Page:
A Taste of Honey: A Bittersweet Slice Of Life Drama At Trafalgar Studios

A Taste of Honey, Trafalgar Studios ★★★★☆

By Neil Dowden Last edited 50 months ago

Looks like this article is a bit old. Be aware that information may have changed since it was published.

A Taste of Honey: A Bittersweet Slice Of Life Drama At Trafalgar Studios A Taste of Honey, Trafalgar Studios 4
Photo: Marc Brenner

Shelagh Delaney was only 19 when she wrote A Taste of Honey, which became a bit of a sensation after first being staged in 1958. It was groundbreaking, not just because it was the first successful play by a British working-class woman, but because of its humane attitude towards the taboo subjects of single motherhood, interracial relationships, teenage pregnancy and homosexuality. This excellent National Theatre touring production shows it is still full of life.

Photo: Marc Brenner

Set in Salford, it’s a kitchen-sink drama giving a grittily naturalistic depiction of people struggling with poverty and neglect in post-war Britain. After her self-centred mother Helen moves out with her latest ‘fancy man’ Peter, 17-year-old Jo sleeps with her boyfriend Jimmy, a black sailor who promises to marry her, before he goes away to sea. Now pregnant, Jo invites her gay art student friend Geoff to move in, to form an unconventional domestic set-up.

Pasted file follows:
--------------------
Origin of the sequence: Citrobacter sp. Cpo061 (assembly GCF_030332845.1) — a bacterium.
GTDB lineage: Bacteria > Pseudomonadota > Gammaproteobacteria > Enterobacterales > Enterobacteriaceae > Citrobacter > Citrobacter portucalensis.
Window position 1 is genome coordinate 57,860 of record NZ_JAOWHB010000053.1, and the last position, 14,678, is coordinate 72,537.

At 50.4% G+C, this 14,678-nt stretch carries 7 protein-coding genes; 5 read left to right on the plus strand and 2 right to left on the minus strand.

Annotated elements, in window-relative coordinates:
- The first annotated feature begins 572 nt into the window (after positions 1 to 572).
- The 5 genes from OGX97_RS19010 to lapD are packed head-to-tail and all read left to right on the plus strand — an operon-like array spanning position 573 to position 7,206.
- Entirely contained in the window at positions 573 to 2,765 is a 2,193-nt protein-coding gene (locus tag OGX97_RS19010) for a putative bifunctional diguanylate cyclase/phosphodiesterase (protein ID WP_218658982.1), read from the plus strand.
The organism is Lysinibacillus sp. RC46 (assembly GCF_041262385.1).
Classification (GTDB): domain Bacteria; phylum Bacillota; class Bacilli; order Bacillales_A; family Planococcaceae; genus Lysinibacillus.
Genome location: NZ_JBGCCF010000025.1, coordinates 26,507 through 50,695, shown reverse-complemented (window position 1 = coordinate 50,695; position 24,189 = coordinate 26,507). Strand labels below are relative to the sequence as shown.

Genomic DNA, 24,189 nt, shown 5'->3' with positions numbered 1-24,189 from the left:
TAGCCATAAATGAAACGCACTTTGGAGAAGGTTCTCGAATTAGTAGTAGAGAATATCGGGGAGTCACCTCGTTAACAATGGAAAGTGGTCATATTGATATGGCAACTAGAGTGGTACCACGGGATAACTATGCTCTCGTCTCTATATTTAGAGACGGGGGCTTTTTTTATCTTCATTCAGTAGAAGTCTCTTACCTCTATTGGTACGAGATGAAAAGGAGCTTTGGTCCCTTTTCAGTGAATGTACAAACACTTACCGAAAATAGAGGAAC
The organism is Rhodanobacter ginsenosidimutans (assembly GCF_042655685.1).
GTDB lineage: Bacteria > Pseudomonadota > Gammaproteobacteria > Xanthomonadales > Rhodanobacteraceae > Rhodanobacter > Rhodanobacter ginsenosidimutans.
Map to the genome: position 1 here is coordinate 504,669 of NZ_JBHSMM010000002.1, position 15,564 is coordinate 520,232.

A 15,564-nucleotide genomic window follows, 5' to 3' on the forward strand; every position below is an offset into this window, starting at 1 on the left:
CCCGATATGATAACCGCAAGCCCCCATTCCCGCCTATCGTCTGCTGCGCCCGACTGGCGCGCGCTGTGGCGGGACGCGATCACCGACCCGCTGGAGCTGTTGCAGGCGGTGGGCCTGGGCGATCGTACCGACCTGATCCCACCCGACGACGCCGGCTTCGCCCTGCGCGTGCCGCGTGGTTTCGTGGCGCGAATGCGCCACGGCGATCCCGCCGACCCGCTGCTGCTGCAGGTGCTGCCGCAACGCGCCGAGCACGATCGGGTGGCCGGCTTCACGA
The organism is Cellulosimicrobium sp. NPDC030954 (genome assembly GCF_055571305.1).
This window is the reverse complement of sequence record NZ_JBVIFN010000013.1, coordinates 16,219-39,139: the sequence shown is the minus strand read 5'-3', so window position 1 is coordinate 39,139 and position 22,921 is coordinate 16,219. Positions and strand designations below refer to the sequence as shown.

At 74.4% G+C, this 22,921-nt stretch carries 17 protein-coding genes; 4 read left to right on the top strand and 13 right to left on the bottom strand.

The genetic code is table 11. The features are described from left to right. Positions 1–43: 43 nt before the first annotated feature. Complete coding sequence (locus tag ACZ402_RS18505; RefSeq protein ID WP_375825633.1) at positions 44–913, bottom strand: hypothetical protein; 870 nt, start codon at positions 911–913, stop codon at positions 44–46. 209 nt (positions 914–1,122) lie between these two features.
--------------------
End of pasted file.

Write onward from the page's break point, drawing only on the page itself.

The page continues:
Photo: Marc Brenner

But the play is far from being all misery. There are tender moments of love and companionship, as well as much down-to-earth humour. And Delaney’s colloquial Lancashire dialogue is exhilaratingly salty. Although some aspects have dated, the tensions of the central mother–daughter relationship are still totally convincing in a play that foregrounds female experience.

Bijan Sheibani’s dynamic staging takes place within Hildegard Bechtler’s flexible set of a seedy bedsit with in-costume stage assistants moving around items of furniture. Adding atmosphere is an onstage jazz trio who are sometimes joined by members of the cast singing blues and soul.

Photo: Marc Brenner

Jodie Prenger is terrific as the boozy, chain-smoking ‘good-time girl’ Helen, avoiding responsibility for looking after her daughter. Her bickering with Jo (played superbly with a mixture of feistiness and vulnerability by Gemma Dobson) provides most of the play’s comedy and pathos. There is good support from Stuart Thompson as the caring, mixed-up Geoff, Tom Varey as the misogynistic wheeler-dealer Peter and Durone Stokes as the romantic but unreliable Jimmy who offers Jo a taste of honey.

A Taste of Honey, Trafalgar Studios, 14 Whitehall, SW1A 2DY. Tickets £25-£85, until 29 February 2020.

Last Updated 13 December 2019